A 1988 study of child murders in the US found that children are 100 times more often killed by a “non-biological parent (e.g. step-parent, a cohabitating boyfriend or girlfriend of a biological parent)” than by a biological parent. An evolutionary explanation of this is that using resources in order to take care of another person’s biological child is likely not a good strategy for increasing reproductive success. More generally, stepchildren have a much higher risk of being abused which is sometimes referred to as the Cinderella effect.

The Cinderella Effect is often regarded as one of the great successes of Evolutionary Psychology research. It attempts to explain the observation that parents are more likely to kill their stepchildren than their biological children using evolutionary logic – as described by Daly and Wilson: “research concerning animal social behavior provide a rationale for expecting parents to be discriminative in their care and affection, and more specifically, to discriminate in favor of their own young”.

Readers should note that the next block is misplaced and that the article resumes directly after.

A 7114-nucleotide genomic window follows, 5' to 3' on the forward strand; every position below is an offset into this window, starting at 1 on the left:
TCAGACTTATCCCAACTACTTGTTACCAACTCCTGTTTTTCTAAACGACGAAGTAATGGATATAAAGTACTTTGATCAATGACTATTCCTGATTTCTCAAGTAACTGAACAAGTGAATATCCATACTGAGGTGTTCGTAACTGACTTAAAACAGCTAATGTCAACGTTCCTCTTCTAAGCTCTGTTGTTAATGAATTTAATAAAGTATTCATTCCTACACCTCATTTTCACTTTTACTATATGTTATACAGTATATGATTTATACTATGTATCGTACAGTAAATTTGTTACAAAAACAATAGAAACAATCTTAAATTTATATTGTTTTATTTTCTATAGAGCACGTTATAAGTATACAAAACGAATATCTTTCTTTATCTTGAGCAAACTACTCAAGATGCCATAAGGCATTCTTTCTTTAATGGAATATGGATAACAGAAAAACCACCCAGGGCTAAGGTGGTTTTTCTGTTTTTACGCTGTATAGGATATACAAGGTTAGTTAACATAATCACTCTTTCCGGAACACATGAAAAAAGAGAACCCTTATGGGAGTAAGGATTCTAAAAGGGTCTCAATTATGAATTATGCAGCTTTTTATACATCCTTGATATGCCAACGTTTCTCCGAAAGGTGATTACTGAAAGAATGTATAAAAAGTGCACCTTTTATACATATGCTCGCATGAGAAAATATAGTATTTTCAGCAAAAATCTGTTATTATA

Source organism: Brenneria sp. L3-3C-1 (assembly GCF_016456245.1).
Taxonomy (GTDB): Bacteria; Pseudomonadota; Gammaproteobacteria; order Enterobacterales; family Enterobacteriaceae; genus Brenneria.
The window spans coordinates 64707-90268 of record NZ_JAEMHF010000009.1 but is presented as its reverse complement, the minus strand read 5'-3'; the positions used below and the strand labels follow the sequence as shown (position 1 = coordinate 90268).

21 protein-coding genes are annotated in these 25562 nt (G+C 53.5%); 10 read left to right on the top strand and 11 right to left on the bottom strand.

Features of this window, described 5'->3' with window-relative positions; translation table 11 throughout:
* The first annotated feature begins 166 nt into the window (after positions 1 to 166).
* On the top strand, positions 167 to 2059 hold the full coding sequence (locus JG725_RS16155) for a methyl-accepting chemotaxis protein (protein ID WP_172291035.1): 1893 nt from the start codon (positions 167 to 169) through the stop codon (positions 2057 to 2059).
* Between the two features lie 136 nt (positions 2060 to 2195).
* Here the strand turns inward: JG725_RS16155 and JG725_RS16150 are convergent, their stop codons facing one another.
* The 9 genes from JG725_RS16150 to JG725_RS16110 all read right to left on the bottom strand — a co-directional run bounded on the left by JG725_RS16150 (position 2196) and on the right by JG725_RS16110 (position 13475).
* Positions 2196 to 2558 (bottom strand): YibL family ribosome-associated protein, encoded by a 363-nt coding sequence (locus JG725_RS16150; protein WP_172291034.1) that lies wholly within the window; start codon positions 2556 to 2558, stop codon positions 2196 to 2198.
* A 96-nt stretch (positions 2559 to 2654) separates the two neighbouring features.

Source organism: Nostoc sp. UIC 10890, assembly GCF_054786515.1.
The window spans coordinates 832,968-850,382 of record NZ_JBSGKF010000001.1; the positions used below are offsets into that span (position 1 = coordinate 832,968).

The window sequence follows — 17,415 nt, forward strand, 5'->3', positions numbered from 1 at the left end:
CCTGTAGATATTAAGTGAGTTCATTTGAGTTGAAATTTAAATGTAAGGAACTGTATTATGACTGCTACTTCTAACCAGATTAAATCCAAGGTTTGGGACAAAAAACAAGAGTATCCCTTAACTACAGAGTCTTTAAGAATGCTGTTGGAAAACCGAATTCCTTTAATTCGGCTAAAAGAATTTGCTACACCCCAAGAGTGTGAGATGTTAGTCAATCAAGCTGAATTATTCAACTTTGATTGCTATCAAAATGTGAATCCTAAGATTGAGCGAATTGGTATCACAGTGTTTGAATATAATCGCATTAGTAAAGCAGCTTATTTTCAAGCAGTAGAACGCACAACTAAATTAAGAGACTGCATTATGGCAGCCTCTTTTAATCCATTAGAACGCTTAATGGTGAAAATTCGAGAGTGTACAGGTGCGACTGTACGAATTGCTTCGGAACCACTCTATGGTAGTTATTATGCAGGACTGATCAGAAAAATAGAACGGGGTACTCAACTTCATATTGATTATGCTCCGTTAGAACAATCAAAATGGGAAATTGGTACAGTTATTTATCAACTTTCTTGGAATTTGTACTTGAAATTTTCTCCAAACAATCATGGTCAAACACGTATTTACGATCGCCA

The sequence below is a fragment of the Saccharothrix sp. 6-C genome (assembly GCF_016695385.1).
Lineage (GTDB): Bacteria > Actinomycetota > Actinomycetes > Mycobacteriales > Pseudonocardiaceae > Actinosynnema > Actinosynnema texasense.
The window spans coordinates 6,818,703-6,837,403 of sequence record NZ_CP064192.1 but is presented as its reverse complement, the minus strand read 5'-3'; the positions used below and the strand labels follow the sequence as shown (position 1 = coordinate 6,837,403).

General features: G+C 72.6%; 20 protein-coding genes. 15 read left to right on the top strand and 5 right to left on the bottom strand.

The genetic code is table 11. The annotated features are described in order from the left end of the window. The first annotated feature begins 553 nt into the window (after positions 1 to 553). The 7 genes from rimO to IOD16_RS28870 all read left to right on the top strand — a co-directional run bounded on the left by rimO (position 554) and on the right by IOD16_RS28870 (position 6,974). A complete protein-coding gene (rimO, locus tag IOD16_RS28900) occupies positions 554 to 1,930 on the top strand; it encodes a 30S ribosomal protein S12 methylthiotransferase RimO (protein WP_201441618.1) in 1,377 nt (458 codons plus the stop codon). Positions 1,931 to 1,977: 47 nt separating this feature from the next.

Psychologists conducted a study in the United States in 2010 which examined over 200 regular church attendees from eleven different denominations of Christianity, most of whom were educated upper-middle class Caucasian Americans. In their study they found that extrinsic religious orientation was associated with a greater risk of physical child abuse. Those with a more extrinsic religious orientation who also adhered to greater social conformity were particularly more likely to share characteristics with physically abusive subjects.